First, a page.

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Detecting Browser Capabilities 

Although browsers support most JScript features, the new features that target the .NET Framework, class-based objects, data types, enumerations, conditional compilation directives, and the const statement, are supported only on the server-side. Consequently, you should use these features exclusively in server-side scripts. For more information, see JScript Version Information.

A JScript script can detect the capabilities of the engine that interprets or compiles it. This is unnecessary if you are writing code for a server-side application (to be run in ASP or ASP.NET) or a command-line program since you can easily discover the supported JScript version and code accordingly. However, when running client-side scripts in a browser, this detection is important to ensure that the script is compatible with the JScript engine in the browser.

There are two ways to check for JScript compatibility, either by using the script engine functions or by using conditional compilation. There are advantages to using both approaches.

Script Engine Functions

The script engine functions (ScriptEngine, ScriptEngineBuildVersion, ScriptEngineMajorVersion, ScriptEngineMinorVersion) return information about the current version of the script engine. For more information, see Functions (JScript).

For the most compatibility, only features found in JScript Version 1 should be used in a page that checks supported JScript versions. If an engine supports a version of JScript higher than 1.0, you can redirect to another page that includes the advanced features. This means that you must have a separate version of each Web page corresponding to each version of JScript you want to support. In most situations, the most efficient solution is to have only two pages, one designed for a particular version of JScript, and the other designed to work without JScript.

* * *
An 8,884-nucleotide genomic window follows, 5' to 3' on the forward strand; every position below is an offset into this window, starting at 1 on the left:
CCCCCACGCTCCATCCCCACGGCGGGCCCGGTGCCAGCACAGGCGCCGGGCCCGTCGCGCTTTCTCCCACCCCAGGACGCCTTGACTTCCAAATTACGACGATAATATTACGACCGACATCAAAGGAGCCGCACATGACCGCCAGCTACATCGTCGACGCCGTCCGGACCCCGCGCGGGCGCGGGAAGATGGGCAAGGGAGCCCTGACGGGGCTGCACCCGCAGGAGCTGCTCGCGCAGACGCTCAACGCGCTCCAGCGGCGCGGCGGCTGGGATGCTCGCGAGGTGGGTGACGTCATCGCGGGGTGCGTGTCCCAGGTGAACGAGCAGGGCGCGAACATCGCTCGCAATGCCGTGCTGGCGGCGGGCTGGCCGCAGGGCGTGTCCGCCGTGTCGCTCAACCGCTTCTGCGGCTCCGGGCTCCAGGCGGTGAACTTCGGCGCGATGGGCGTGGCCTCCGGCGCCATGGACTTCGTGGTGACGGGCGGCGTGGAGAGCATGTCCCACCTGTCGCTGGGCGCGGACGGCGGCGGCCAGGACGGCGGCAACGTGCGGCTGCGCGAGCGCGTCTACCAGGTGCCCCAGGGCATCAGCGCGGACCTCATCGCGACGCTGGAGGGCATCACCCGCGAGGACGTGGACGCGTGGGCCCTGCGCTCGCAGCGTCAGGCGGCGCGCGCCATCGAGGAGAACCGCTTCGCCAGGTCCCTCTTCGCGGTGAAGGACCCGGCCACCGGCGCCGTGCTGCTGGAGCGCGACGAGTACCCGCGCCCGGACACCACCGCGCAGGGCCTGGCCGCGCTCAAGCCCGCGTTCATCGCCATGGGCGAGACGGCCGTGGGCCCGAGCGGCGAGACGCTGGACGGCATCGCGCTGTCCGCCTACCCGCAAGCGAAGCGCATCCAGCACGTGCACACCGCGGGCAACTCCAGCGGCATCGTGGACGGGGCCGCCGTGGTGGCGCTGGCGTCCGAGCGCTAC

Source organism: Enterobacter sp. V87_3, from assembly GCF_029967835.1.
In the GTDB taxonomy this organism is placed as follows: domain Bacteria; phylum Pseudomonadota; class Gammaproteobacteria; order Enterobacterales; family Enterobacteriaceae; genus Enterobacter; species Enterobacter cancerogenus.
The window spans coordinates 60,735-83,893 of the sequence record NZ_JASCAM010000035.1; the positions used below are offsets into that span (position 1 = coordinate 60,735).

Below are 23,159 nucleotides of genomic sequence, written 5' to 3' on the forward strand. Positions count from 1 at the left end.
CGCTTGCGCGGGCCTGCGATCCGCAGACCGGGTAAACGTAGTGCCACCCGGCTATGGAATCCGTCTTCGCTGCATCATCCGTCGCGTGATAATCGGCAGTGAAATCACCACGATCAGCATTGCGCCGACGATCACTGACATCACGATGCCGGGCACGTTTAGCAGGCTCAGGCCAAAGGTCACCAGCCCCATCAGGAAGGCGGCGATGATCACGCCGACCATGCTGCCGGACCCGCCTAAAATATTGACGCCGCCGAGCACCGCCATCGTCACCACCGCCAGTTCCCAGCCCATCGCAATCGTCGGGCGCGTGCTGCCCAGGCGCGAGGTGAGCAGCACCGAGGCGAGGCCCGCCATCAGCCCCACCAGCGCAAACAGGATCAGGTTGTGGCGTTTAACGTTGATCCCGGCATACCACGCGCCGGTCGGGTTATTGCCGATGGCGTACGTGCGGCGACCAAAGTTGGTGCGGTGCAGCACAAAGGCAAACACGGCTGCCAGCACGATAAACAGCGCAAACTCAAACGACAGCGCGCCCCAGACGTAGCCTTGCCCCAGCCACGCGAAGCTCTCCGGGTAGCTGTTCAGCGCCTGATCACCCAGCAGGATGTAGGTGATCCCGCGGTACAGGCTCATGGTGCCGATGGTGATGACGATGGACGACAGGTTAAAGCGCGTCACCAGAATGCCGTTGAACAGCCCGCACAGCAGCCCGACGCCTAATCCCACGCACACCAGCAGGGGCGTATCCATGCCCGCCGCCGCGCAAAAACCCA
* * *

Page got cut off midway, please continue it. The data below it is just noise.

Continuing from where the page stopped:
JScript code that uses advanced features must be placed in a separate page that is not run by browsers with incompatible engines. This is mandatory because the script engine of a browser interprets all the JScript code contained in a page. Using an if…else statement to switch between a block of code that uses the latest version of JScript and a block of JScript version 1 code will not work for older engines.

The following example illustrates the use of the script engine functions. Since these functions were introduced in JScript Version 2.0, you must first determine if the engine supports the functions before attempting to use them. If the engine supports only JScript Version 1.0 or does not recognize JScript, the typeof operator will return the string "undefined" for each function name.

if("undefined" == typeof ScriptEngine) {
   // This code is run if the script engine does not support
   // the script engine functions.
   var version = 1;
} else {
   var version = ScriptEngineMajorVersion();
// Display the version of the script engine.
alert("Engine supports JScript version " + version);
// Use the version information to choose a page.
if(version >= 5) {
   // Send engines compatible with JScript 5.0 and better to one page.
   var newPage = "webpageV5.htm";
} else {
   // Send engines that do not interpret JScript 5.0 to another page.
   var newPage = "webpagePre5.htm";

Conditional Compilation

Conditional compilation variables and statements can hide JScript code from engines that do not support conditional compilation. This approach is useful if you want to include a small amount of alternate code directly in the Web page.


Do not use multiline comments within the conditional compilation blocks since engines that do not support conditional compilation may misinterpret them.

@if(@_jscript_version >= 5 )
// Can use JScript Version 5 features such as the for...in statement.
// Initialize an object with an object literal.
var obj = {"a" : "Athens" , "b" : "Belgrade", "c" : "Cairo"};
var key;
// Iterate the properties.
for (key in obj) {
   document.write("The "+key+" property has value "+obj[key]+".<BR>");
alert("Engine cannot interpret JScript Version 5 code.");

If the conditional @if block includes a lot of code, it may be easier to use the approach outlined above for using the script engine functions.

See Also

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